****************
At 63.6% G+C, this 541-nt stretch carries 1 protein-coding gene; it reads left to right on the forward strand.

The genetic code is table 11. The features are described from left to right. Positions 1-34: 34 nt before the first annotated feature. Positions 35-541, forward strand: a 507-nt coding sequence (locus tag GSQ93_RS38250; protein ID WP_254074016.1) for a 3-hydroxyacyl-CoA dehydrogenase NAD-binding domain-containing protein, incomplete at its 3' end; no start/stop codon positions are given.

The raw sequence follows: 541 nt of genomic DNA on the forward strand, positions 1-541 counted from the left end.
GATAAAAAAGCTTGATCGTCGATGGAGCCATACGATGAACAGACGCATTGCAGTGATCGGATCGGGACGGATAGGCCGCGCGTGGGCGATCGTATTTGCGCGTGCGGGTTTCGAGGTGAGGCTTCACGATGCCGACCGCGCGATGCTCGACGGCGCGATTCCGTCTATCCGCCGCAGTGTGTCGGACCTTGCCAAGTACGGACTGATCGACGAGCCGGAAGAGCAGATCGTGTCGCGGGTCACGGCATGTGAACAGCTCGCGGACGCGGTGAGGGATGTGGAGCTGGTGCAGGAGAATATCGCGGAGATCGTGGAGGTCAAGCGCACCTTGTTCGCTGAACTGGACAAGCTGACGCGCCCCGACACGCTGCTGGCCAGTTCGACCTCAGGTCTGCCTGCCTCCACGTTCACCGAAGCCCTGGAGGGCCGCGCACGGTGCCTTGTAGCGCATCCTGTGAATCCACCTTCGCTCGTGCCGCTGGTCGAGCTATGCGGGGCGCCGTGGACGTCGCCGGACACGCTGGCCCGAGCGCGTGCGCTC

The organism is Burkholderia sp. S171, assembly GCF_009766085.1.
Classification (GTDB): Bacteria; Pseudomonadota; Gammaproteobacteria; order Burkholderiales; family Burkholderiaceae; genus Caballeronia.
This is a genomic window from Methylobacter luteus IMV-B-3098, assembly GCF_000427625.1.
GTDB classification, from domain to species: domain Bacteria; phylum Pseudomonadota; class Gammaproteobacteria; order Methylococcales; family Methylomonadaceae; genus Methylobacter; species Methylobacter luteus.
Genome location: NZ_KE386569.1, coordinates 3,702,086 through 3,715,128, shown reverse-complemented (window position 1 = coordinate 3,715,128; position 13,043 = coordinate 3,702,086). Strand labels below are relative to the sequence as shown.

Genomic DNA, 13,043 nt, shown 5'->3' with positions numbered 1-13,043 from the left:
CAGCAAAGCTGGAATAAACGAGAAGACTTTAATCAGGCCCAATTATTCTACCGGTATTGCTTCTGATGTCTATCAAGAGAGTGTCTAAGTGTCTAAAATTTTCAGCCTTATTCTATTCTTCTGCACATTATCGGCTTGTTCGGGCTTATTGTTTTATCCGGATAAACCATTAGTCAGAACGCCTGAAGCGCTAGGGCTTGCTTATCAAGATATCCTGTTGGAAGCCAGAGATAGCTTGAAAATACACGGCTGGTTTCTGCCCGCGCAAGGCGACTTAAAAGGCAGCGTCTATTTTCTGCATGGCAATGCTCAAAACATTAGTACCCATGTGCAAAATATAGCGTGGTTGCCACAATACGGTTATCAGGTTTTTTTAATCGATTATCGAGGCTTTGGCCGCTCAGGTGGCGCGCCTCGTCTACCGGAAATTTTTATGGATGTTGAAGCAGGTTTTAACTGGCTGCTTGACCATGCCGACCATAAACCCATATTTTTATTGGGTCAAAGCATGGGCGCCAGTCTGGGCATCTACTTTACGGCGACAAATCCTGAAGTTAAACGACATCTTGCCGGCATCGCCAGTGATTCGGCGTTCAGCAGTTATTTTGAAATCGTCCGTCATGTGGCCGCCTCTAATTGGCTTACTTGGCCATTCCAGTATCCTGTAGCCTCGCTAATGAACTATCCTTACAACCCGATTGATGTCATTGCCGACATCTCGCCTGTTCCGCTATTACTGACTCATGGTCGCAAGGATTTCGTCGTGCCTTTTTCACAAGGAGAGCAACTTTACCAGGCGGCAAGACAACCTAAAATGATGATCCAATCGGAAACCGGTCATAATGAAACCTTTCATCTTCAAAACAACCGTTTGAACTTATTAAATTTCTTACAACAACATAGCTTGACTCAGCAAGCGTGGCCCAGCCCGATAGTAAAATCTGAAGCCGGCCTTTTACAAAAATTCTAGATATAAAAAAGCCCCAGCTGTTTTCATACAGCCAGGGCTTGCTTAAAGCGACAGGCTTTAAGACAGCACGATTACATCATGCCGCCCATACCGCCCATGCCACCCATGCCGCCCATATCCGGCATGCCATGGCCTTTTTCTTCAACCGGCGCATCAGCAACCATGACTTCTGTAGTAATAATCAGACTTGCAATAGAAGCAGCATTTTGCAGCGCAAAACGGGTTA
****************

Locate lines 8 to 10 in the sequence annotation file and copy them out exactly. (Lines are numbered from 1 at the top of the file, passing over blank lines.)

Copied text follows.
GTDB classification, from domain to species: domain Bacteria; phylum Pseudomonadota; class Gammaproteobacteria; order Methylococcales; family Methylomonadaceae; genus Methylobacter; species Methylobacter luteus.
Genome location: NZ_KE386569.1, coordinates 3,702,086 through 3,715,128, shown reverse-complemented (window position 1 = coordinate 3,715,128; position 13,043 = coordinate 3,702,086). Strand labels below are relative to the sequence as shown.

Genomic DNA, 13,043 nt, shown 5'->3' with positions numbered 1-13,043 from the left: